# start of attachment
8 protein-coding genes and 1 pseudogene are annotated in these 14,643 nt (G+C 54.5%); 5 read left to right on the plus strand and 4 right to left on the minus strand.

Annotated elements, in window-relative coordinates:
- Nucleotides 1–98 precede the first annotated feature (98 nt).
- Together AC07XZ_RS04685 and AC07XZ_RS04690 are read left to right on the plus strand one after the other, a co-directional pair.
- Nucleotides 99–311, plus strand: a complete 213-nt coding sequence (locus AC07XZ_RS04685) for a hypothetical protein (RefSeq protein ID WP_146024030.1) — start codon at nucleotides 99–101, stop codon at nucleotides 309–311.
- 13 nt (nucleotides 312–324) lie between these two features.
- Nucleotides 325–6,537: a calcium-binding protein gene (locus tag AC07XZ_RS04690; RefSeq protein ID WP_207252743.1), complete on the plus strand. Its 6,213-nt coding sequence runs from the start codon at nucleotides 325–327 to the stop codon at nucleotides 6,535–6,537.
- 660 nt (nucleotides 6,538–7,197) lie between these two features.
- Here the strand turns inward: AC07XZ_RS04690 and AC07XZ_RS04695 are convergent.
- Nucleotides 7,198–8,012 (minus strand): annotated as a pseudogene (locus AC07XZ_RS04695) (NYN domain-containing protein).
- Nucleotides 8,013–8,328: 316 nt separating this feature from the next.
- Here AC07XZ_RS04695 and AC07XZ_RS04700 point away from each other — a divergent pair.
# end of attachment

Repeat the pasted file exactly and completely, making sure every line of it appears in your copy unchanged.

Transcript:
8 protein-coding genes and 1 pseudogene are annotated in these 14,643 nt (G+C 54.5%); 5 read left to right on the plus strand and 4 right to left on the minus strand.

Annotated elements, in window-relative coordinates:
- Nucleotides 1–98 precede the first annotated feature (98 nt).
- Together AC07XZ_RS04685 and AC07XZ_RS04690 are read left to right on the plus strand one after the other, a co-directional pair.
- Nucleotides 99–311, plus strand: a complete 213-nt coding sequence (locus AC07XZ_RS04685) for a hypothetical protein (RefSeq protein ID WP_146024030.1) — start codon at nucleotides 99–101, stop codon at nucleotides 309–311.
- 13 nt (nucleotides 312–324) lie between these two features.
- Nucleotides 325–6,537: a calcium-binding protein gene (locus tag AC07XZ_RS04690; RefSeq protein ID WP_207252743.1), complete on the plus strand. Its 6,213-nt coding sequence runs from the start codon at nucleotides 325–327 to the stop codon at nucleotides 6,535–6,537.
- 660 nt (nucleotides 6,538–7,197) lie between these two features.
- Here the strand turns inward: AC07XZ_RS04690 and AC07XZ_RS04695 are convergent.
- Nucleotides 7,198–8,012 (minus strand): annotated as a pseudogene (locus AC07XZ_RS04695) (NYN domain-containing protein).
- Nucleotides 8,013–8,328: 316 nt separating this feature from the next.
- Here AC07XZ_RS04695 and AC07XZ_RS04700 point away from each other — a divergent pair.